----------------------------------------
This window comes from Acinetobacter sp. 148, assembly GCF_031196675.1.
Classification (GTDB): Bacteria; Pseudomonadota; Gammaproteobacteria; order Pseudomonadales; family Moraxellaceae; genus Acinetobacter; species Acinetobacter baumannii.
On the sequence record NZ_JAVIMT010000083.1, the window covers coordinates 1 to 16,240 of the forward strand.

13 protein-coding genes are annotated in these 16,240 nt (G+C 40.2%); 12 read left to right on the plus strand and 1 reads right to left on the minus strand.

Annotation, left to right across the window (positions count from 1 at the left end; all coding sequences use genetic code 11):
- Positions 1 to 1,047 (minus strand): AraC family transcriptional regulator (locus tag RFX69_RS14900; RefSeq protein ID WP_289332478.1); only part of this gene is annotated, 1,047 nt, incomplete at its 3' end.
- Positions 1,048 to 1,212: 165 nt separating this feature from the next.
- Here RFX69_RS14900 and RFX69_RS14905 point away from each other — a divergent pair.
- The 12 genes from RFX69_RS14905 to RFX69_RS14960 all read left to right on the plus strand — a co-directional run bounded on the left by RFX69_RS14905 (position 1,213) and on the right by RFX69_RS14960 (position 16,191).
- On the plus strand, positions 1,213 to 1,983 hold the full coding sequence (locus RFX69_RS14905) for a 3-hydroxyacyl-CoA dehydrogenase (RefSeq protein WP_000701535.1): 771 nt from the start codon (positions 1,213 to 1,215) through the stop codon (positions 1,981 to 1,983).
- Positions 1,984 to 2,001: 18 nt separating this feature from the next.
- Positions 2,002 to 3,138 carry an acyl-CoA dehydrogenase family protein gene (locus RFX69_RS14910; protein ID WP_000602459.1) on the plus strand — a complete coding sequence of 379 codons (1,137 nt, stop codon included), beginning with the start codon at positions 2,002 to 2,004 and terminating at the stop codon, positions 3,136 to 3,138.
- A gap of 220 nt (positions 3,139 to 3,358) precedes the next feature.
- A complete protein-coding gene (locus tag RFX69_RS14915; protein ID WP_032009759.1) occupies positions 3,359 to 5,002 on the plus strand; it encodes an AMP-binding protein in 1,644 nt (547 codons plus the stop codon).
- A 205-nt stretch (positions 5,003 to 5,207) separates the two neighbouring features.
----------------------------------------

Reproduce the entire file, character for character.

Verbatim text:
This window comes from Acinetobacter sp. 148, assembly GCF_031196675.1.
Classification (GTDB): Bacteria; Pseudomonadota; Gammaproteobacteria; order Pseudomonadales; family Moraxellaceae; genus Acinetobacter; species Acinetobacter baumannii.
On the sequence record NZ_JAVIMT010000083.1, the window covers coordinates 1 to 16,240 of the forward strand.

13 protein-coding genes are annotated in these 16,240 nt (G+C 40.2%); 12 read left to right on the plus strand and 1 reads right to left on the minus strand.

Annotation, left to right across the window (positions count from 1 at the left end; all coding sequences use genetic code 11):
- Positions 1 to 1,047 (minus strand): AraC family transcriptional regulator (locus tag RFX69_RS14900; RefSeq protein ID WP_289332478.1); only part of this gene is annotated, 1,047 nt, incomplete at its 3' end.
- Positions 1,048 to 1,212: 165 nt separating this feature from the next.
- Here RFX69_RS14900 and RFX69_RS14905 point away from each other — a divergent pair.
- The 12 genes from RFX69_RS14905 to RFX69_RS14960 all read left to right on the plus strand — a co-directional run bounded on the left by RFX69_RS14905 (position 1,213) and on the right by RFX69_RS14960 (position 16,191).
- On the plus strand, positions 1,213 to 1,983 hold the full coding sequence (locus RFX69_RS14905) for a 3-hydroxyacyl-CoA dehydrogenase (RefSeq protein WP_000701535.1): 771 nt from the start codon (positions 1,213 to 1,215) through the stop codon (positions 1,981 to 1,983).
- Positions 1,984 to 2,001: 18 nt separating this feature from the next.
- Positions 2,002 to 3,138 carry an acyl-CoA dehydrogenase family protein gene (locus RFX69_RS14910; protein ID WP_000602459.1) on the plus strand — a complete coding sequence of 379 codons (1,137 nt, stop codon included), beginning with the start codon at positions 2,002 to 2,004 and terminating at the stop codon, positions 3,136 to 3,138.
- A gap of 220 nt (positions 3,139 to 3,358) precedes the next feature.
- A complete protein-coding gene (locus tag RFX69_RS14915; protein ID WP_032009759.1) occupies positions 3,359 to 5,002 on the plus strand; it encodes an AMP-binding protein in 1,644 nt (547 codons plus the stop codon).
- A 205-nt stretch (positions 5,003 to 5,207) separates the two neighbouring features.